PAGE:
Given such respectable efficacy and safety data, are there then any undesirable aspects of lam ivudine therapy for chronic HBV infection? There are at least two aspects which merit serious consideration. First is the issue of the development of mutant HBV strains during lamivudine therapy, specially with prolonged treatment. These mutations develop most commonly in the YMDD motif of the DNA polymerase gene of the virus and tend to occur usually after more than 6 months of treatment7. After I year of therapy, mutant HBV strains can be found in 14% of patients and with 2 years therapy this can rise to 40%4. The development of mutations is associated with a relapse and rise in serum HBV DNA and ALT levels. However these flares in DNA and ALT are mild and generally settle with continued treatment with lamivudine. Some studies have reported severe flares in disease activity with acute hepatic decompensation but ultimate recovery in most cases8. This disease flare can even occur after stopping lamivudine. specially if therapy has been stopped prematurely before HbeAg seroconversion and hence the need for close follow up of patients. Secondly, lamivudine does not interfere completely in the complex replicative process of HBV. For example it has no effect on the intra-nuclear ccc HBV DNA, which in practical terms means that it is difficult to achieve complete viral eradication and patients will usually remain HBs antigen positive. This also means that the drug will not be effective in treating the HBV carrier patient, where the sole aim of therapy would be to achieve a negative HBs antigen status.
In summary, larnivudine is a promising advance in the treatment of chronic HBV hepatitis. Recent studies support the use of lamuvidine in the treatment of HBe antigen positive patients with chronic hepatitis due to HBV infection. Lamviudine has to be used for an extended period of time and there is no role for short term treatment with this drug. The exact length of treatment is as yet undetermined but has to be based on the response of the patient, specially HbeAg to HbeAb seroconversion. Regular follow up is mandatory during and after treatment to detect flare of HBV infection. There is no role for lamivudine in the treatment of acute HBV hepatitis, as spontaneous recovery occurs in 95% of such patients. There is also no role for lamivudine in the healthy HBV carrier as the drug will not work in this situation. Medical practitioners are therefore urged to properly determine the need for therapy in the individual patient before commencing lamivudine for chronic HBV infection.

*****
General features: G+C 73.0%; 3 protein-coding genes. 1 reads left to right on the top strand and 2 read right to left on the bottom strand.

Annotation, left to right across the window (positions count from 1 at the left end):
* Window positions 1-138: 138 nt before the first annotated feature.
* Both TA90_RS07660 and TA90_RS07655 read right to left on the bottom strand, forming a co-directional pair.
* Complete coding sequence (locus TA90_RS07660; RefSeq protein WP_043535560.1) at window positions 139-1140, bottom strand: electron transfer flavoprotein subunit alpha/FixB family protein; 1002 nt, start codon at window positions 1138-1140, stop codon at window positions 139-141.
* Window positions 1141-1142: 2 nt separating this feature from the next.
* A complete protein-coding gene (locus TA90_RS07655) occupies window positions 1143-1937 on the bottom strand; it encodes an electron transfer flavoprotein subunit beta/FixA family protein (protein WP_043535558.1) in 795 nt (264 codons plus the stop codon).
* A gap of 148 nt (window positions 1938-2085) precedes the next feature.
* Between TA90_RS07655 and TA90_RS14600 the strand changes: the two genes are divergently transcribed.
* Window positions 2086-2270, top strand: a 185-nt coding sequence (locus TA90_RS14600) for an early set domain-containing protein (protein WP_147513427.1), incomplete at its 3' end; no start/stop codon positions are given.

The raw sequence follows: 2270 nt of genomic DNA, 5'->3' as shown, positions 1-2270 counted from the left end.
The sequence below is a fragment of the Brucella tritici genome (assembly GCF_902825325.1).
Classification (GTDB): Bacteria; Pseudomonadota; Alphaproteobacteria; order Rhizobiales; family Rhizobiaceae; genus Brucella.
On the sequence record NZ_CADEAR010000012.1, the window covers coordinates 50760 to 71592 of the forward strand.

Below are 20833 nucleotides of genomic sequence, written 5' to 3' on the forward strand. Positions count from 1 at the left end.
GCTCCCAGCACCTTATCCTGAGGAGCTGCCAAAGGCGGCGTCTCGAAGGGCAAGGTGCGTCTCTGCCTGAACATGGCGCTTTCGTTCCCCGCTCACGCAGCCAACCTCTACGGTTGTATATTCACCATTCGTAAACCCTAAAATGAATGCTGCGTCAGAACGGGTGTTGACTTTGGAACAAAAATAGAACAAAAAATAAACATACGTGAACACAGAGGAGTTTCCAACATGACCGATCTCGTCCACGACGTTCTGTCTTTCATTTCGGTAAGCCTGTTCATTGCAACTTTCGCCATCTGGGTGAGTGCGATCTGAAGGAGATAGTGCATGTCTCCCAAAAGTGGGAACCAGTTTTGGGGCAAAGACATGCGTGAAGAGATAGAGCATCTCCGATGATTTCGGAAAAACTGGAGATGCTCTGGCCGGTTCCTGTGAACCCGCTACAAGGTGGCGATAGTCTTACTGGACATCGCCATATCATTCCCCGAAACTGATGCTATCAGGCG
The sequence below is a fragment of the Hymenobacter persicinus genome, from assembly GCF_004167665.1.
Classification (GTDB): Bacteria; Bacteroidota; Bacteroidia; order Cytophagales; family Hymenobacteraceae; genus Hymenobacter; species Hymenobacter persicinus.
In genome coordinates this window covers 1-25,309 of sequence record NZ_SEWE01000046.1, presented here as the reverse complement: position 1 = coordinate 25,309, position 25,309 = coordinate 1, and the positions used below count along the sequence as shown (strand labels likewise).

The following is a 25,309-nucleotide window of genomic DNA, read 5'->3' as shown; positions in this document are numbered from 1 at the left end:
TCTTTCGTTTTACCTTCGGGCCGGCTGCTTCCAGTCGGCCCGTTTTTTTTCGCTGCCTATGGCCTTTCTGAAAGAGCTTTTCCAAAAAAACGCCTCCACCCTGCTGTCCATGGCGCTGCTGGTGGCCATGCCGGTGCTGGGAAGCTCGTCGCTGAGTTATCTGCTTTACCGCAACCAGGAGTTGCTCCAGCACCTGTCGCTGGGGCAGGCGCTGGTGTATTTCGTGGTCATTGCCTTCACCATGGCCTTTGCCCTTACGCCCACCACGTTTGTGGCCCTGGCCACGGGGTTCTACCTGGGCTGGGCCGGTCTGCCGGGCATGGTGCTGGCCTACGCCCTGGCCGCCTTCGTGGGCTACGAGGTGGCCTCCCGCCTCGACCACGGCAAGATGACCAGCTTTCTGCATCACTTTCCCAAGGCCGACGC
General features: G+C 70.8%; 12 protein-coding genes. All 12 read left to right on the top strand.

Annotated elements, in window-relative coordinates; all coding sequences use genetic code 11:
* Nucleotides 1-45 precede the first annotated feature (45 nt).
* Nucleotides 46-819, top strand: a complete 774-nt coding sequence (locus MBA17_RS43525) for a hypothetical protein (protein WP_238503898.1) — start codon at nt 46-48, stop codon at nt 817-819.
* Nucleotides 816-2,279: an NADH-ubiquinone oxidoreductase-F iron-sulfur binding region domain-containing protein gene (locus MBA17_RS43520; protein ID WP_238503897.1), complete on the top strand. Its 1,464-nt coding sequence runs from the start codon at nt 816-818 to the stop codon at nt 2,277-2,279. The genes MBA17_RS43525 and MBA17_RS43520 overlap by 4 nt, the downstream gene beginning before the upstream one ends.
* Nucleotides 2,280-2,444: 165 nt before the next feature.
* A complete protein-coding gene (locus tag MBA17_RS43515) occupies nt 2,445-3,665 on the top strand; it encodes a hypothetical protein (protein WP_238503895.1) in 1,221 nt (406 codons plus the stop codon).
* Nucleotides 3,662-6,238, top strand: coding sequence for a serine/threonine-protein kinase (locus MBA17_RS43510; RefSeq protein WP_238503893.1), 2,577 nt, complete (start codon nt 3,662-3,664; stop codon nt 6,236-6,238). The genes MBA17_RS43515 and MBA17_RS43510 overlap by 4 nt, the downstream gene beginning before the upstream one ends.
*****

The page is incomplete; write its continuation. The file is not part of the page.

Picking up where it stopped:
References

1. Doong SL, Tsai CH, Shinazi RF, et al. Inhibition of the replication of hepatitis B virus in vitro by 2\\\'3\\\'-dideoxy-3\\\' thiacytidine and related analogs. Proc. Nat, Acad. Sci.,1991;88:8495-99.
2. Nevens F, Main J, Hoonkoop P, et al. Lamivudine therapy for chronic hepatitis B: a six month randomised dose ranging study. Gastroentorologv, 1997;1 13:1258-63.
3. Dienstag JL, Perrillo RP, Schiff ER, et al. A preliminary trial of lanilvudine for chronic hepatitis 13 infection. NEJM., 1995:333:1657-61.
4. Lai CL, Chien RN, Leung N\\\\VY, et al. A one year trial of lamivudine for chronic hepatitis B. NEJM., 1998:339:61-68,
5. Leung NWY, Lai CL, Chang TT, ci a!. Three year lamivudine therapy in chronic HBV. J. Hepatology., 1999:30(suppl 1 ):59.
6. Wong DKi-I, Cheung AM, ORouke K, et a!. Effect of alpha interferon treatment in patients with hepatitis B e antigen positive chronic hepatitis B: a meta-analvsis. Ann. intern. Med.,1993:1 19:312-23.
7. Alien Mi, Deslauriers C, Andrews W, et al. Identification and characterization of mutations in hepatitis B virus resistant to lamivudine. Hepatology. 1998:27:1670-77.
8. Liaw YF, Chien RN. Yelt CT et al. Acute exacerbation and hepatitis B clearance after emergence of YMDE) motif during iamivudine therapy. Hepatology, 1999;30:567-72.